The horses went on mile after mile at a swift trot on the road across the open prairie. Rain had fallen the night before and water stood in pools wherever the road dipped, but Barnum and Skip refused to get their feet wet. They jumped across every puddle, taking the buggy flying over it with them and not a spatter fell on Laura’s poke bonnet.
The Fourth of July sun was hot, and Laura wondered why Almanzo did not suggest raising the buggy top until he said, “I’m sorry, but if we raised the top these horses would be frantic. I don’t know if I could hold them. Cap and I together couldn’t hitch them to the buggy till we put the top down.”
So they rode in the sunshine with the prairie wind blowing and white clouds sailing the blue sky overhead. They drove to Spirit Lake, around the end of it and beyond; then by different roads they went home again.
“We have driven sixty miles,” Almanzo said as they neared the house. “I think the horses will stand to let you out. I daren’t get out to help you, for fear they would leave me.”
“I can get out myself,” Laura said. “Don’t let the horses get away. But won’t you stay to supper?”
“I’d like to, but I must get the horses back to town before I stop them, so Cap can help me unhitch. Here we are. Don’t jiggle the buggy top as you step down between the wheels.”
Laura tried not to, but she did jar it a little; Barnum reared, Skip leaped, and they dashed away.
When Almanzo came next Sunday, Laura knew what to expect. She was quick to spring into the buggy the first time the horses stopped.
They were headed east, and they ran that way. After a while they went more quietly, and Almanzo drove them by a roundabout way to the twin lakes. Rapidly, but without rearing or plunging, they passed over the narrow road between the lakes, and on the homeward road they trotted.
“I have been driving them some this week, and I guess they are beginning to get the idea that they might as well behave,” Almanzo remarked.
“But they are not as much fun when they behave,” Laura complained.
“You think not? Well, then let’s teach them what a buggy top is for. Catch hold!”
Barely in time to do her part, Laura caught the front brace at her side of the buggy top and lifted it as Almanzo lifted his side. Quickly she pressed back on the hinge in its middle, straightening and clamping it as Almanzo did. The top was up and held firmly in place, just in the nick of time.
Skip sprang, and Laura caught her breath as Barnum reared. Up and up he went, forefeet pawing the air higher still, and his huge back rising in front of the dashboard. Nearer it came and nearer, in one more instant it would topple backward upon the buggy. Then with a great leap Barnum came down, far ahead, running with Skip. The buggy top swayed with the swiftness of its going and fear of it increased their speed.
Almanzo’s arms were rigid as he held the reins that were taut and straight as wires. Laura shrank back in her corner of the seat, held her breath and hoped they would not break.
At last the horses tired, and slowed to a trot. Almanzo drew a deep breath and relaxed a little. “Was that better?” he smiled at Laura.
Laura laughed shakily. “Much better, so long as the harness holds together,” she said.
“The harness will hold. I had it made to order at Schaub’s harness shop. Every strap is sound leather and it’s double-riveted and wax-sewed. In time these horses will learn the difference between running and running away,” he said confidently. “They were runaways, you know.”
“Were they?” said Laura, and her laugh was still a little shaky.
“Yes, that’s why I got them so cheap. They can run, but they can’t run away from us. After a while they’ll learn that they can’t, and they’ll stop trying and be a good team.”
“The buggy top is still up, and still scaring them. How will we ever get it down?” Laura wanted to know.
“We don’t need to put it down. Just be careful not to shake it when you’re getting out, and I’ll leave it up.”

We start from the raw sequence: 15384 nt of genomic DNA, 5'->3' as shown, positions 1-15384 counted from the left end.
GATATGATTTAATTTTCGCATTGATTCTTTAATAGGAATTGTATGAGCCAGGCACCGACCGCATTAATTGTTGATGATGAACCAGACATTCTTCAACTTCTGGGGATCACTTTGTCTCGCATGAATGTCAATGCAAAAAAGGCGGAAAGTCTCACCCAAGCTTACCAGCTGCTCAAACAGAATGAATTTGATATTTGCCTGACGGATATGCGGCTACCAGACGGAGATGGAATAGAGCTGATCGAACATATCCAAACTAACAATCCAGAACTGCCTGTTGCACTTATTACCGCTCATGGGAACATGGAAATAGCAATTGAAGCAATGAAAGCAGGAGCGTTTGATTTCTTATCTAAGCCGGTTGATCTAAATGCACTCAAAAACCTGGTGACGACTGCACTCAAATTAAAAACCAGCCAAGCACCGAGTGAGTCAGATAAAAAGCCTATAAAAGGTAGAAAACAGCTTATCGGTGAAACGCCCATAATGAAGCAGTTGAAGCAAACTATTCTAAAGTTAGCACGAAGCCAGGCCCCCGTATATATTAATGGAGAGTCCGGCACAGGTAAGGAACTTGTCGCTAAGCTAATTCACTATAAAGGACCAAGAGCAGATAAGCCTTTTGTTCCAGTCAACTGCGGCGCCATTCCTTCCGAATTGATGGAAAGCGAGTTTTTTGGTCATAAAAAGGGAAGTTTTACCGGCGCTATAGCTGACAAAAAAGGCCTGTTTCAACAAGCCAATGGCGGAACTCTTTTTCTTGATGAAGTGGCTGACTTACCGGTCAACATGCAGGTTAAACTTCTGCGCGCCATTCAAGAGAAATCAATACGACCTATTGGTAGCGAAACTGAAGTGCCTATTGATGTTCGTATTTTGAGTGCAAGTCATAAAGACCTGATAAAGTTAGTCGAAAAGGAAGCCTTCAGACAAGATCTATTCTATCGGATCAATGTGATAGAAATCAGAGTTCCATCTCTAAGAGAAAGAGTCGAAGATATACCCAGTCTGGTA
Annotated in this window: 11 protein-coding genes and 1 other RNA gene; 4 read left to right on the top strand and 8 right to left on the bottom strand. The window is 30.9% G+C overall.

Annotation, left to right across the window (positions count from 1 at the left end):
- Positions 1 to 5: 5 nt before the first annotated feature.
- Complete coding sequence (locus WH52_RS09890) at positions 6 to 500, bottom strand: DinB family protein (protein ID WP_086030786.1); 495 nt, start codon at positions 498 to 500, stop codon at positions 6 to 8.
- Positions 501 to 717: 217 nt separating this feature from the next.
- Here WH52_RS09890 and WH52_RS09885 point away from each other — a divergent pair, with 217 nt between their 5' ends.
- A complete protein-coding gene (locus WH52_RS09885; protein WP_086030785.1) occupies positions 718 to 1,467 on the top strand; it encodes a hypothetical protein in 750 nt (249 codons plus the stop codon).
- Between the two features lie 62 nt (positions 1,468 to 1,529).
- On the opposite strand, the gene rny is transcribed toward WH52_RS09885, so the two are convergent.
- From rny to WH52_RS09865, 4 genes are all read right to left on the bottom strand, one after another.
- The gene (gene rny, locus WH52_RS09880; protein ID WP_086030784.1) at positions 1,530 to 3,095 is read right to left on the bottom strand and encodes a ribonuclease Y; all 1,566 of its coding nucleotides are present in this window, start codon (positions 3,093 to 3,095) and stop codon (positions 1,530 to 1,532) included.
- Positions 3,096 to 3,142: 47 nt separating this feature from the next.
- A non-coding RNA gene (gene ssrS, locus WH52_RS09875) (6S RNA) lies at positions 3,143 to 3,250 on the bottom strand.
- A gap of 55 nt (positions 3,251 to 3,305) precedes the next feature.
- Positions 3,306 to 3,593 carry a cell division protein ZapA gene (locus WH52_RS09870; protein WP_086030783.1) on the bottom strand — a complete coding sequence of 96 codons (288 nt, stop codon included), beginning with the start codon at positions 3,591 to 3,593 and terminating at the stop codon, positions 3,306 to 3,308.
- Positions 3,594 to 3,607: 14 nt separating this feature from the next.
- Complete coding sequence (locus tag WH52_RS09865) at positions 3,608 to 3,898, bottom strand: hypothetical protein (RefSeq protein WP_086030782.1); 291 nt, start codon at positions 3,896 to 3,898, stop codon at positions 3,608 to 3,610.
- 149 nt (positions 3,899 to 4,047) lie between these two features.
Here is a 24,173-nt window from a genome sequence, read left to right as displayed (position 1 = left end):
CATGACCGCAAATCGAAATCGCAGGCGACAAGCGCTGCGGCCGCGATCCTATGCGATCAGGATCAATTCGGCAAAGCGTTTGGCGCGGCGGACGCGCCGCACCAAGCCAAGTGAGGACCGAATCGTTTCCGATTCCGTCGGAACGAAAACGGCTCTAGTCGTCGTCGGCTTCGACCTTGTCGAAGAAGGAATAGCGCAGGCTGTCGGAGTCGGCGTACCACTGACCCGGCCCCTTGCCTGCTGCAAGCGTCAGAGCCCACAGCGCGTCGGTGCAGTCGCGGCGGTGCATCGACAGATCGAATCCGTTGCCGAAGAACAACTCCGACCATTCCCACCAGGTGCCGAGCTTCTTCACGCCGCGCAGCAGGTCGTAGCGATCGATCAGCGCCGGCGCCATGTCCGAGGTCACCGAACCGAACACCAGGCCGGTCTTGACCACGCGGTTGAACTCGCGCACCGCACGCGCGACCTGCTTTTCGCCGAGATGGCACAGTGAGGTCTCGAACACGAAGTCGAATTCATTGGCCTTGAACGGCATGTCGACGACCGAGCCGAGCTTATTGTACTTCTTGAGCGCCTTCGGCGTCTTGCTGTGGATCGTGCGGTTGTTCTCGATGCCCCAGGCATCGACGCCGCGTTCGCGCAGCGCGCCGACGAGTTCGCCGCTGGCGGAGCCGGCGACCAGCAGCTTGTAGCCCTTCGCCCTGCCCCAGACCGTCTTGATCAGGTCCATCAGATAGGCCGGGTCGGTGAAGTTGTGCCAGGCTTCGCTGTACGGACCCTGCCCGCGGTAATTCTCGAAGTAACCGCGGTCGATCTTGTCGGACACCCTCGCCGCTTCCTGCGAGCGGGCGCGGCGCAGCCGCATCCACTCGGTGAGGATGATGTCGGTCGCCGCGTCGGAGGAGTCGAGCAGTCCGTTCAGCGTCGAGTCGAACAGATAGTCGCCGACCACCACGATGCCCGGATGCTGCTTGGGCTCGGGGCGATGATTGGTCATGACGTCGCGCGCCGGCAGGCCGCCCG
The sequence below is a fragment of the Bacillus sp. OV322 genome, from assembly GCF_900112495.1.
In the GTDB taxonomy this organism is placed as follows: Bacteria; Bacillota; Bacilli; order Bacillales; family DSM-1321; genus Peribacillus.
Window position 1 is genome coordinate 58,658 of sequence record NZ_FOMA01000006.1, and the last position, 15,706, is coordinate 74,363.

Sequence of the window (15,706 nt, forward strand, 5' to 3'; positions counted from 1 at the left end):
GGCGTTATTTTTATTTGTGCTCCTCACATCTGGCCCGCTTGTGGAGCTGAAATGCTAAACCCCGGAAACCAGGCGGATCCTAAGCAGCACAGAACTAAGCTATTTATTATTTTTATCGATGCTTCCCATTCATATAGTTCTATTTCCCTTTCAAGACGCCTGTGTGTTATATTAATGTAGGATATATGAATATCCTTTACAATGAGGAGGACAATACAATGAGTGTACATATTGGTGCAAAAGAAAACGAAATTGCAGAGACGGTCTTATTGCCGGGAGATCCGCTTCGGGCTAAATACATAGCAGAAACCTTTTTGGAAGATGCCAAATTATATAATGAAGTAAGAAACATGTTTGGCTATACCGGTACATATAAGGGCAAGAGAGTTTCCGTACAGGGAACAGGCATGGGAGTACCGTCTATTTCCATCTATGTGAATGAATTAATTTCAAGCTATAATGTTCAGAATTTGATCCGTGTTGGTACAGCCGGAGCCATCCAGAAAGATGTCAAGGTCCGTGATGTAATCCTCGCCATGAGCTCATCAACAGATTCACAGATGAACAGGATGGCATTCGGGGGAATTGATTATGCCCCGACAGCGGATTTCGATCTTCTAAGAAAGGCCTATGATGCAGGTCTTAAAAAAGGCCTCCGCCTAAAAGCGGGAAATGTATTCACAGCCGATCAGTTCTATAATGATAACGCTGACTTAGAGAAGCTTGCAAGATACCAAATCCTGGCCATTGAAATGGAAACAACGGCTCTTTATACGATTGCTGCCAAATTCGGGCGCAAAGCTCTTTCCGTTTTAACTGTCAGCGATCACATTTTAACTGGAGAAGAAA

The dangerous instant, in getting in or out of the buggy, was the instant that she was between the wheels. She had to be quicker than the horses, and go between the wheels without being caught.
When Almanzo stopped the horses at her door, very carefully Laura stooped under the buggy top’s braces without touching them, and quickly she got to the ground. Her skirts swooshed as she went, and the horses jumped and were gone.
She was surprised that her knees felt weak as she went into the house. Pa turned to look at her.
“Safely home again,” he said.
“There isn’t a bit of danger,” Laura told him.
No, of course not, but just the same I shall feel better when those horses are quieter. I suppose you’re going again next Sunday?”
“I think so,” Laura answered.
Next Sunday the horses were much quieter. They stood while Laura got into the buggy. Then quickly they started and trotted swiftly away. Almanzo drove them through town and northward. As the miles slipped behind them, their shining coats became dark with sweat.
Almanzo gently tried to pull them back to a walk. “Better slow down, boys, you’ll be cooler if you do,” he told them, but they refused to slacken their speed. “Oh, well, if you want to go, it won’t hurt you,” he added.
“It is terribly warm,” Laura said, raising the bangs from her forehead to let the wind blow underneath them. The heat of the sun was intense and strangely smothering.
“We can raise the top,” Almanzo said, but doubtfully.
“Oh, no, let’s don’t!” Laura objected. “The poor things are warm enough, without running away… without running,” she corrected herself.
“It is pretty warm to excite them so much,” Almanzo agreed. “It might not hurt them, but I’d rather not risk it, if you don’t mind the sun.”
As time passed the horses trotted more slowly. Still they would not walk, but trotted onward steadily until Laura suggested turning homeward earlier than usual because of the weather signs.
The wind came in short, hot puffs from every direction, and thunderclouds were in the west. Almanzo agreed, “It does look like rain.”
Turned toward home, the horses trotted more swiftly, but it was a long way to go. Ghostly whirlwinds sped invisible over the prairie, twisting the grass in small circles as they went, as if unseen fingers were stirring it.
“Dust devils,” Almanzo remarked, “only there is no dust, nothing but grass. They say they’re a sure sign of cyclone weather.”
The thunderheads piled up in the west; the whole sky looked stormy. The sun was shooting angry red beams of light across the dark clouds when Laura came home. Almanzo hurried away to reach his claim and make things snug there before the rain fell.